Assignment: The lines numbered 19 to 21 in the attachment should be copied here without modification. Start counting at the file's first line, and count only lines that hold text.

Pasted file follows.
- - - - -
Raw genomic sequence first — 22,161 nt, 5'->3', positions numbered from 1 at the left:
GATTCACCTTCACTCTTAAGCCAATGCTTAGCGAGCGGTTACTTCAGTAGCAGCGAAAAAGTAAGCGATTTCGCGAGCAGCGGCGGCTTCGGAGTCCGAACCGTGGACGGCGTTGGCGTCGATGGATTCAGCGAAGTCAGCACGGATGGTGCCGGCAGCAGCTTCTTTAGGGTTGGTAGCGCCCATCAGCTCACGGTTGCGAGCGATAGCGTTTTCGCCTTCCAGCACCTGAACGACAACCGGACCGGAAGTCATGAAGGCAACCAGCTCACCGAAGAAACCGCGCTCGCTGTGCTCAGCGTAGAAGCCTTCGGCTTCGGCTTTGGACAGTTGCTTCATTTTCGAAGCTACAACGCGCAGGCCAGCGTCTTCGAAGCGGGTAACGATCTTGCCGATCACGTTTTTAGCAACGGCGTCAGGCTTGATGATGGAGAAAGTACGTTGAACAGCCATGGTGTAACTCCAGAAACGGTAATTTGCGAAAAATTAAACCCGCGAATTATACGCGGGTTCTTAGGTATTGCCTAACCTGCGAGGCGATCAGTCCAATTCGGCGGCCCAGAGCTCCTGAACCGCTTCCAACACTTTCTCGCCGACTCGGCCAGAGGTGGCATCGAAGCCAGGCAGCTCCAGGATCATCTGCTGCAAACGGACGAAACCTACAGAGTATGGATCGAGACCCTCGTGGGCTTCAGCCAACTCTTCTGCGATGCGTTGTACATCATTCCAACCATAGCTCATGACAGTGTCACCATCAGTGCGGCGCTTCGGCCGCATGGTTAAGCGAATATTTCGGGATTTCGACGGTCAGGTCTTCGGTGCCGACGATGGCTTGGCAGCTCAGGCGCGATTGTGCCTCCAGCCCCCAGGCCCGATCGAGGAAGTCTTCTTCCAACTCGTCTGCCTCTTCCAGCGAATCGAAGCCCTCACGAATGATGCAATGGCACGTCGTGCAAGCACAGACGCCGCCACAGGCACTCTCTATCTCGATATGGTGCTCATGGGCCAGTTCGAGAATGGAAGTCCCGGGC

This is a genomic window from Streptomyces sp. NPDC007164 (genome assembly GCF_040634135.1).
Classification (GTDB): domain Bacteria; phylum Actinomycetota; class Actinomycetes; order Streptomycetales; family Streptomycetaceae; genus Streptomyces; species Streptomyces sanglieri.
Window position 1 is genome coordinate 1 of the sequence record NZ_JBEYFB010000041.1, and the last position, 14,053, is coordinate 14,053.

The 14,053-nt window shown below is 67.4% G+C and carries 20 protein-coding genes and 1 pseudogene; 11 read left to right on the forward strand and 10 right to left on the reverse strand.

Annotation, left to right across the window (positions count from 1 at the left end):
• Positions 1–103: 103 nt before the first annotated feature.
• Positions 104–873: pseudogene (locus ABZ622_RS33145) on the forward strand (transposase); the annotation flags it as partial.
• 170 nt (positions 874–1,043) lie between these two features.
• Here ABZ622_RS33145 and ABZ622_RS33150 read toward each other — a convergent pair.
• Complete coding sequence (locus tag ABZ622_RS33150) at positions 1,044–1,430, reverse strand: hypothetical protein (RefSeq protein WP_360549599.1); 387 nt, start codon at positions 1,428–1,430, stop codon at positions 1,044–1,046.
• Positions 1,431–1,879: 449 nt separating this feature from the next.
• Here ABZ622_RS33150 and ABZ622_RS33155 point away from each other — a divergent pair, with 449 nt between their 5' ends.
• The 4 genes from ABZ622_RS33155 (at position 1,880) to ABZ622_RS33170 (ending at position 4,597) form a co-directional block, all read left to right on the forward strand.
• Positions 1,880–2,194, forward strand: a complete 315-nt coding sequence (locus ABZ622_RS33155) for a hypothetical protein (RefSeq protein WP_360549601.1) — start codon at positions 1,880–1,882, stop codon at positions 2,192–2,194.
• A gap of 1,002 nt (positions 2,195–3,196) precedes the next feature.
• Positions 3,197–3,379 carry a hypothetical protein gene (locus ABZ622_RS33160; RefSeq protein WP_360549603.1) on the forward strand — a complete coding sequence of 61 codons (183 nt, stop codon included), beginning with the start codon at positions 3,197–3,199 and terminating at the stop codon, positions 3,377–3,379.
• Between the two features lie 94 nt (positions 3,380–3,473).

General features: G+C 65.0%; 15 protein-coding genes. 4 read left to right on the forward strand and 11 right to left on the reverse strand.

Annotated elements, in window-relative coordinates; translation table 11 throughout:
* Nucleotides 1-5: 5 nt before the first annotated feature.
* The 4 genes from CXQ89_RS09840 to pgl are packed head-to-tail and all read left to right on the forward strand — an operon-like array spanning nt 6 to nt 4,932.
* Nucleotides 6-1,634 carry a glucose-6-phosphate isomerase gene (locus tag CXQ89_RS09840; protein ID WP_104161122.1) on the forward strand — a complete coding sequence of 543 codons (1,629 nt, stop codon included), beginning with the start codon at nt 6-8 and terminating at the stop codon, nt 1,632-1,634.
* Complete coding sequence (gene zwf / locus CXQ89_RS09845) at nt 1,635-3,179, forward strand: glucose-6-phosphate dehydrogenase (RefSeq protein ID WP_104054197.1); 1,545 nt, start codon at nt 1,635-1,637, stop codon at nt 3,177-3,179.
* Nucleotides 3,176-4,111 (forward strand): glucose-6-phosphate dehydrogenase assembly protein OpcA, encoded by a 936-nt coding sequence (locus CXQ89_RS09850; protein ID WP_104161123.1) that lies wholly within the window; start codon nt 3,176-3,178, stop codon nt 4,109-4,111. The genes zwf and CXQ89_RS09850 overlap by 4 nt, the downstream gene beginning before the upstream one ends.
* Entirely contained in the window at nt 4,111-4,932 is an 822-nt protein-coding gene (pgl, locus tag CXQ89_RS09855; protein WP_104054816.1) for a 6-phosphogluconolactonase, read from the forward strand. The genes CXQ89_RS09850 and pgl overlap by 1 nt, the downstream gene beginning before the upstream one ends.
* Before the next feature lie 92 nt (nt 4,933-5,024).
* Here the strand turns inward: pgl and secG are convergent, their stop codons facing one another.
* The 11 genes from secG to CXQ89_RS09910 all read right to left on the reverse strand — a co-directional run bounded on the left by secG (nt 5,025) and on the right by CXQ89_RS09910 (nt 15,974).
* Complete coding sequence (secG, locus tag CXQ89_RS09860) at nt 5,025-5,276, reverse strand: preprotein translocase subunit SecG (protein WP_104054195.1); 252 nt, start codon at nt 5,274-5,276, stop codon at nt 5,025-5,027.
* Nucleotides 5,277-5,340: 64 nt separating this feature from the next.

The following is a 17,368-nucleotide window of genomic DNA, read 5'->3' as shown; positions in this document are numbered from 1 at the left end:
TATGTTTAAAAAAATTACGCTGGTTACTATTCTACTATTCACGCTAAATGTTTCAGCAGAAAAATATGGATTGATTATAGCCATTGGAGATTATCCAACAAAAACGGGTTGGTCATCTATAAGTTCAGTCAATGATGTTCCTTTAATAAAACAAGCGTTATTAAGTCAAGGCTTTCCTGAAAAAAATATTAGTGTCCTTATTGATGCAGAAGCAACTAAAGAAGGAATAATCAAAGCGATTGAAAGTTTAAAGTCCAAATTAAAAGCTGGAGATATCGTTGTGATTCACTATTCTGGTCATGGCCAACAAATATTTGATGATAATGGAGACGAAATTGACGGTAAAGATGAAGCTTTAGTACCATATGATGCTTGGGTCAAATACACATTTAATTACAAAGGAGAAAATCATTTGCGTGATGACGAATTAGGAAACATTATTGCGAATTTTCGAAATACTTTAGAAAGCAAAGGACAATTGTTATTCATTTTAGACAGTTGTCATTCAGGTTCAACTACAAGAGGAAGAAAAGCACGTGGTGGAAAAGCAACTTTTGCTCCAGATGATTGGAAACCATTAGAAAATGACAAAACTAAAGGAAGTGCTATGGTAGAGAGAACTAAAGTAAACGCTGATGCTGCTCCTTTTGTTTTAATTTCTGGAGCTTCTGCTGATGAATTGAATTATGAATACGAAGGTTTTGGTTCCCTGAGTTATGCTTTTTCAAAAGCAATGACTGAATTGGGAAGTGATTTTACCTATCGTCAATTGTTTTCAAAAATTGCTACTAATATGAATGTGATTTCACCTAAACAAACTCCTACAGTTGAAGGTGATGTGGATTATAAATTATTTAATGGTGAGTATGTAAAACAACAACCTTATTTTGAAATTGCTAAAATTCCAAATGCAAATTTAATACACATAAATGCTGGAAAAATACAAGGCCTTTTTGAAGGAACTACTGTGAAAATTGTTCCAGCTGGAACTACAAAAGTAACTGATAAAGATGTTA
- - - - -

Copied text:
• Between the two features lie 94 nt (positions 3,380–3,473).

General features: G+C 65.0%; 15 protein-coding genes. 4 read left to right on the forward strand and 11 right to left on the reverse strand.

Annotated elements, in window-relative coordinates; translation table 11 throughout: